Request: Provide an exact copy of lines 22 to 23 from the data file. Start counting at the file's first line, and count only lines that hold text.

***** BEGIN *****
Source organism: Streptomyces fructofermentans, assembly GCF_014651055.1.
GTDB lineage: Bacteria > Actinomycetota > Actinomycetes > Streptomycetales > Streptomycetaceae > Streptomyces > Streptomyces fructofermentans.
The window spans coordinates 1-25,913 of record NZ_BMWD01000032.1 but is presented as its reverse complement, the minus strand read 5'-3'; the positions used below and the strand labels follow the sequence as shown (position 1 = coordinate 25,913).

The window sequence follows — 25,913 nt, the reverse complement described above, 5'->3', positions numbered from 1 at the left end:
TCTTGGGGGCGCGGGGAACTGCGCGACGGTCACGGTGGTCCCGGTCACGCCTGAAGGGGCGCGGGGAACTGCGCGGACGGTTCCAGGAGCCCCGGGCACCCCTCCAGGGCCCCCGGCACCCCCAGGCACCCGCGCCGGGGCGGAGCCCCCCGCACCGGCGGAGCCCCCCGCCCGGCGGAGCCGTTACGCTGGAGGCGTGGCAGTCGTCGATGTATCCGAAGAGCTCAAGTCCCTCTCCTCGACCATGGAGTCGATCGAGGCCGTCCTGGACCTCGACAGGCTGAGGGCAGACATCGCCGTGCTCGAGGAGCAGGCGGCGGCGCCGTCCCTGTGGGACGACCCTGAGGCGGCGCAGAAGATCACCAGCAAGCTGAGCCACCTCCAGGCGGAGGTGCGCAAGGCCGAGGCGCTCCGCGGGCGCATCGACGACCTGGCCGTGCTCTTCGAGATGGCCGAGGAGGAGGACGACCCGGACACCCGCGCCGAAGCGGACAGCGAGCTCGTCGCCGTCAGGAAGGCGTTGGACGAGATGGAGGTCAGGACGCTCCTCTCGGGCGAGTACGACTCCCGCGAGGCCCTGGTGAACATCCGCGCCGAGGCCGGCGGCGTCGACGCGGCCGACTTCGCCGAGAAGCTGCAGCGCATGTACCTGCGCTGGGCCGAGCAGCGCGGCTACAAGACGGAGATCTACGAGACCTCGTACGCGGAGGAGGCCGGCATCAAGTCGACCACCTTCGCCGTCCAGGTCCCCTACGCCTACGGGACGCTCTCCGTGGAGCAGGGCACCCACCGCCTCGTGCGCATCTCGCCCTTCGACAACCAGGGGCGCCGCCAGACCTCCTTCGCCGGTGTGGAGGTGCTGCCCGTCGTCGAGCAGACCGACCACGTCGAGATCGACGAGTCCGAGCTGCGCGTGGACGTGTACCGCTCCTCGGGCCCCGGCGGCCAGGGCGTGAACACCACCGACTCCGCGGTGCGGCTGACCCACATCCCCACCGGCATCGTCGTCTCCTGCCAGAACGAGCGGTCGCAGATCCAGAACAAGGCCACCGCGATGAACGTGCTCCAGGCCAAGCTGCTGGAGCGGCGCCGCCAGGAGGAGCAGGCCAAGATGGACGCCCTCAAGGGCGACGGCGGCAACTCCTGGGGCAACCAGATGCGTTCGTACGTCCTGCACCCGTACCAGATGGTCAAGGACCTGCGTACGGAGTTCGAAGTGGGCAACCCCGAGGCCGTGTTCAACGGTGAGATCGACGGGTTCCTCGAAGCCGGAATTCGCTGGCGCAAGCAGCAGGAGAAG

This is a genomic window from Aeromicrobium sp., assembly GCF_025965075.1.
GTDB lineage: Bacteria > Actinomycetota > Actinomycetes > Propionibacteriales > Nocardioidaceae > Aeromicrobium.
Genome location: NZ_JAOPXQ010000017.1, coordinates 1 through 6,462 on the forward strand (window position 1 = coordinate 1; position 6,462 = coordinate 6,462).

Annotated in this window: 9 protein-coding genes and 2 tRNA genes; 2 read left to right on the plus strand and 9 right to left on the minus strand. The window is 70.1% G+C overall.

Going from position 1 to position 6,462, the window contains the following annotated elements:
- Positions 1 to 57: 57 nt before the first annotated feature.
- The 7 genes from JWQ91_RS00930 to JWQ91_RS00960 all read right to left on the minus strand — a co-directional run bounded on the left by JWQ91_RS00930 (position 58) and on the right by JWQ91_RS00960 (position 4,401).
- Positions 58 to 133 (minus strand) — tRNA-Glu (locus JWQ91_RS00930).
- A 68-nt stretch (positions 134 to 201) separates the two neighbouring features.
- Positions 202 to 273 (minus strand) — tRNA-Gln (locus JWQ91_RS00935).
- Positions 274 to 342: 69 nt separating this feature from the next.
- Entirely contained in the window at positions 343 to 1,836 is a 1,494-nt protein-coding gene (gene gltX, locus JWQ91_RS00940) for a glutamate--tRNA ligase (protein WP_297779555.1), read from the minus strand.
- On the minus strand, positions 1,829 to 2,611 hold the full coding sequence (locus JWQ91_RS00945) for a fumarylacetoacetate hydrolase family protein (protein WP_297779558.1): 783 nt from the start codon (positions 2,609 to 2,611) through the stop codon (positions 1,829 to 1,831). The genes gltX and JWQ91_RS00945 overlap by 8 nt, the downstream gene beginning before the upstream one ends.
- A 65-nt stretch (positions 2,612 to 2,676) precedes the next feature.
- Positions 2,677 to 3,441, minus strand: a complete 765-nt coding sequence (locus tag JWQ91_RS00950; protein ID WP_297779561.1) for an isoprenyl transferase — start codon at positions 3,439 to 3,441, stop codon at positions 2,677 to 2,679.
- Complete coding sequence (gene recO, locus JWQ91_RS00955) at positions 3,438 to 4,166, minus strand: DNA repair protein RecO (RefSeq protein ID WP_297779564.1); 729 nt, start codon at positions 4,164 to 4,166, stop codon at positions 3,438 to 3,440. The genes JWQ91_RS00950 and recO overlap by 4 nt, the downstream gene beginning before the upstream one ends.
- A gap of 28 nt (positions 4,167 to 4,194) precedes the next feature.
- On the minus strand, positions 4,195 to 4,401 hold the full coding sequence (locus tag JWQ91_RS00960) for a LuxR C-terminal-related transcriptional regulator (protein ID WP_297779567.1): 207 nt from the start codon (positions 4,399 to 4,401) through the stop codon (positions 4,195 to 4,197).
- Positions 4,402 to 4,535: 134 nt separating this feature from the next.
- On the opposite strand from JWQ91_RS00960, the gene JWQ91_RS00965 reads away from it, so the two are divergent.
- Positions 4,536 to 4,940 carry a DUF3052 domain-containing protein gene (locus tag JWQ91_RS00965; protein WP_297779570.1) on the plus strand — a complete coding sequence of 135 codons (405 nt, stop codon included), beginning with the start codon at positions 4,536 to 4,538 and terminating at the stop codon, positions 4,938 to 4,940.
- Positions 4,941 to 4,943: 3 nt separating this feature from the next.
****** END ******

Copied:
- A gap of 28 nt (positions 4,167 to 4,194) precedes the next feature.
- On the minus strand, positions 4,195 to 4,401 hold the full coding sequence (locus tag JWQ91_RS00960) for a LuxR C-terminal-related transcriptional regulator (protein ID WP_297779567.1): 207 nt from the start codon (positions 4,399 to 4,401) through the stop codon (positions 4,195 to 4,197).